Post- Emissions Scandal, Volkswagen Faces its First Loss


On Wednesday, Volkswagen posted its first ever loss in years. Unsurprisingly, this comes in the wake of its recent emissions scandal. While many expected Volkswagen to be facing an uncertain future, the company had taken measures to compensate for the damage caused by its emissions test cheating scandal. It had set aside a substantial amount to cover the expected financial damages. However, today, it is facing a net loss of $1.84 billion in its third quarter postings. This is the company’s first quarterly decline in over a decade.

The loss totals 1.67 billion Euros. In the third quarter of 2014, in comparison, the company had posted a profit of €2.97 billion.

Approximately nine million cars which were equipped with the illegal, emissions-test cheating software had to be recalled and repaired. The financial impact of this was a subtraction of €6.7 billion from profit to cover the costs. Today, Volkswagen’s future looks grim, as analysts predict a worsening effect on revenue and sales in the coming quarters.

This is not surprising for Volkswagen as it had previously stated that the scandal would cost the company over and above the €6.7 billion it has set aside. The company also stated that it was prepared to face a situation where profit for the full year 2015 would be significantly down as compared to 2014.

Volkswagen diesel engines which are equipped with the illegal software can readily pass emissions tests. During regular operation, however, these diesel engines emit substantially more nitrogen oxide than the amount allowed.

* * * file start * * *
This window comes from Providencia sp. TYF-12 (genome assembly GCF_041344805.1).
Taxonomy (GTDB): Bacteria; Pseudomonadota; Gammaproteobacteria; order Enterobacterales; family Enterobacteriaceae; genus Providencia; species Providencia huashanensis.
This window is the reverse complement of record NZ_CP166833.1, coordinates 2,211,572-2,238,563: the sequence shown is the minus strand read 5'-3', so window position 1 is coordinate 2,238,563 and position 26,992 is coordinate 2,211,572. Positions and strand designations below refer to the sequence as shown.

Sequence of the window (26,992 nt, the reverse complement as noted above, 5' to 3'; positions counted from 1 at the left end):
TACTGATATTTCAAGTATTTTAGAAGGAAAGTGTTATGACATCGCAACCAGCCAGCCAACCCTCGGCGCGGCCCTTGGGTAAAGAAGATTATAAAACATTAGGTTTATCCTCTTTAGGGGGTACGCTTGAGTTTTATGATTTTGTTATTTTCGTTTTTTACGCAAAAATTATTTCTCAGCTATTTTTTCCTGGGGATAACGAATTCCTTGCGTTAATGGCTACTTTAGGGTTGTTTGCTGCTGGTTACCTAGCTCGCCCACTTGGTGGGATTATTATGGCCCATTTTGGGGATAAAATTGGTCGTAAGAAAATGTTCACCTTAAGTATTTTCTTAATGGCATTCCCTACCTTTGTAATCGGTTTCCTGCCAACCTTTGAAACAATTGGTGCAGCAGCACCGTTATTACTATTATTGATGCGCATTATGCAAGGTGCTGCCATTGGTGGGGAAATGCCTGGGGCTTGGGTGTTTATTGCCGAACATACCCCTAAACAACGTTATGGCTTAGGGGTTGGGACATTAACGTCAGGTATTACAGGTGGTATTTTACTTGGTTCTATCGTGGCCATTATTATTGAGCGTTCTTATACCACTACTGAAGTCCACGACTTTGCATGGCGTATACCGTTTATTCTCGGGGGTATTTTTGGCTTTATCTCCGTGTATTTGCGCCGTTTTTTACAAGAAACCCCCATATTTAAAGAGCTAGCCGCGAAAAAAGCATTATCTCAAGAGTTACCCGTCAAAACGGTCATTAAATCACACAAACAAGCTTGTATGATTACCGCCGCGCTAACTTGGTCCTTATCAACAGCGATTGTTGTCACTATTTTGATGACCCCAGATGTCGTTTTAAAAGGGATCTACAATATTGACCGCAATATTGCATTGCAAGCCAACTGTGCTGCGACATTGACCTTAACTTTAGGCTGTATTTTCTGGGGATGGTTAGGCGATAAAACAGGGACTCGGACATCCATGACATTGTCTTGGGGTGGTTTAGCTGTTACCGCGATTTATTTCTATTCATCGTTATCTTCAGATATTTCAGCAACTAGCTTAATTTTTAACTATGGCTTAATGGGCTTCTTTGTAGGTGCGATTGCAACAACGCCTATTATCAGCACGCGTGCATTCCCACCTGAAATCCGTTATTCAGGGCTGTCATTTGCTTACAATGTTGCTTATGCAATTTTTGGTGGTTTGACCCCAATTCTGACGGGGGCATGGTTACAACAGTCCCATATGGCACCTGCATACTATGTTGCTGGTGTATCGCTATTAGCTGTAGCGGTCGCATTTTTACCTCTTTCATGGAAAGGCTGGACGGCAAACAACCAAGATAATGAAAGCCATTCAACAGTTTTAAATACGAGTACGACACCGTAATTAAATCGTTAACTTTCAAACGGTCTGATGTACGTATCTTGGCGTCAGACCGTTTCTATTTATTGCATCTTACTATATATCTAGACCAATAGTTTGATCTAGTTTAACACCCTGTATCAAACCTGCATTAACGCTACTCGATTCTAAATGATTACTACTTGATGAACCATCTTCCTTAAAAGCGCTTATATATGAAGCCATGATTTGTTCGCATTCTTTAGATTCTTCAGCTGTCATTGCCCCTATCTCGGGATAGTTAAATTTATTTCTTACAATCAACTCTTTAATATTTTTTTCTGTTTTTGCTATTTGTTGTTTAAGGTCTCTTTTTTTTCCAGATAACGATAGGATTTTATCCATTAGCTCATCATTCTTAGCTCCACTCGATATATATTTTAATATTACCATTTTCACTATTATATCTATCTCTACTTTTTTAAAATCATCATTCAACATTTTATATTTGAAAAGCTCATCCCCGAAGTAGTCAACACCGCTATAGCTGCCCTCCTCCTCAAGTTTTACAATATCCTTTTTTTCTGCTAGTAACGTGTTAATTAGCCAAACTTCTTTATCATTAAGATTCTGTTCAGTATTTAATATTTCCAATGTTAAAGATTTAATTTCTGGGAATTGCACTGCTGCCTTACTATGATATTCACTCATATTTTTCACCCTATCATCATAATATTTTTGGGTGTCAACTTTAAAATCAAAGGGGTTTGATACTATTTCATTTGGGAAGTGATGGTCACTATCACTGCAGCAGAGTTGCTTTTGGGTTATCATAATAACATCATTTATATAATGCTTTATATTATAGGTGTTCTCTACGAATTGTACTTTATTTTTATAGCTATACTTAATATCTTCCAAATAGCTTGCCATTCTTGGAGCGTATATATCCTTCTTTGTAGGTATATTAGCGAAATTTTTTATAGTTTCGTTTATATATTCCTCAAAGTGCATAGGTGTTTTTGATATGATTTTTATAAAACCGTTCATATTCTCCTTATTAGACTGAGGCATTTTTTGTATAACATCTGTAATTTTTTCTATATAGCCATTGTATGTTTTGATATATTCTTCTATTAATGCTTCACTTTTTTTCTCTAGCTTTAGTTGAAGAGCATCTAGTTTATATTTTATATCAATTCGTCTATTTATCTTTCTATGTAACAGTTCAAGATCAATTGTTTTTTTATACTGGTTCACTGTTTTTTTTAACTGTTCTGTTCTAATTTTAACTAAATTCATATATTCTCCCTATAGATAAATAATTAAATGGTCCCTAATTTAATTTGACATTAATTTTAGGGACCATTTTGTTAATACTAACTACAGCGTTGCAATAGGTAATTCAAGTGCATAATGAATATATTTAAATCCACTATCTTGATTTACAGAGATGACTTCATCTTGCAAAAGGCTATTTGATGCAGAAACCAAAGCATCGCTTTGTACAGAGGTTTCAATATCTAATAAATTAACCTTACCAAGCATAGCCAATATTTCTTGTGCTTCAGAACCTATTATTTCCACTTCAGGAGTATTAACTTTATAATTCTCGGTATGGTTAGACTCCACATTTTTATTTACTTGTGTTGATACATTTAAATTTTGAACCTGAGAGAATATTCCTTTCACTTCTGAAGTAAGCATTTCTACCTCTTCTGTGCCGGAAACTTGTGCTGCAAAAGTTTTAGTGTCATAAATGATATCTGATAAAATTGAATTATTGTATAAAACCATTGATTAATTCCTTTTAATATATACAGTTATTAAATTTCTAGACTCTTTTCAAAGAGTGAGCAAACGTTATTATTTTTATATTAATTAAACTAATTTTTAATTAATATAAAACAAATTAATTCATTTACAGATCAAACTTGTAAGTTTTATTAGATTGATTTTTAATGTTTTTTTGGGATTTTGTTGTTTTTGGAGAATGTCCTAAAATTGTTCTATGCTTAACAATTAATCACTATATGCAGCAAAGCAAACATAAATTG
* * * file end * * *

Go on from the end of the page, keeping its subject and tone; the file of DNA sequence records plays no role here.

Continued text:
Volkswagen Faces its First LossMatthias Müller, the Volkswagen chief executive, stated recently that the company was becoming more informed with respect to the actual impact that the scandal had caused but also claimed that “We will do everything in our power to win back the trust we have lost.”

Due to the fact that the scandal had only become known on Sept. 18, which was roughly two weeks prior to the close of the most recent reporting period, the third-quarter results only provided a hazy picture of the actual impact of the company’s breach of trust.

Earlier, the company was facing a period of steady growth in which it briefly even overtook Toyota as the world’s largest car maker this year. It had surpassed Toyota in the number of truck and car sales during the first six months of the year. However, latest sales figured reveal that Toyota is back in the lead.

In this quarter, Volkswagen says it has an operating loss of €3.5 billion, as compared to last year, when the company reported an operating profit of €3.2 billion. The company did however, benefit from selling its stake in Suzuki in September. It received €3 billion for selling its almost 20 percent stake in the Japanese vehicle maker.

According to Volkswagen, gains by its Audi, Bentley and Porsche divisions pushed this quarter’s sales up 5.3 percent to €51.5 billion.

A review of recent sales data reveal that the company had become vulnerable even before the emissions scandal took place. In China, the world’s largest market, sales had been falling. Similar was the situation in other important markets, such as Brazil.

Unfortunately, the company still faces an uncertain future where it is likely to have to pay heavy fines in the billions to the Environmental Protection Agency as well as to other authorities world-wide. Hundreds of law suits also face the company from customers who protest that the company has breached their trust by selling them these cars.

Source: The New York Times

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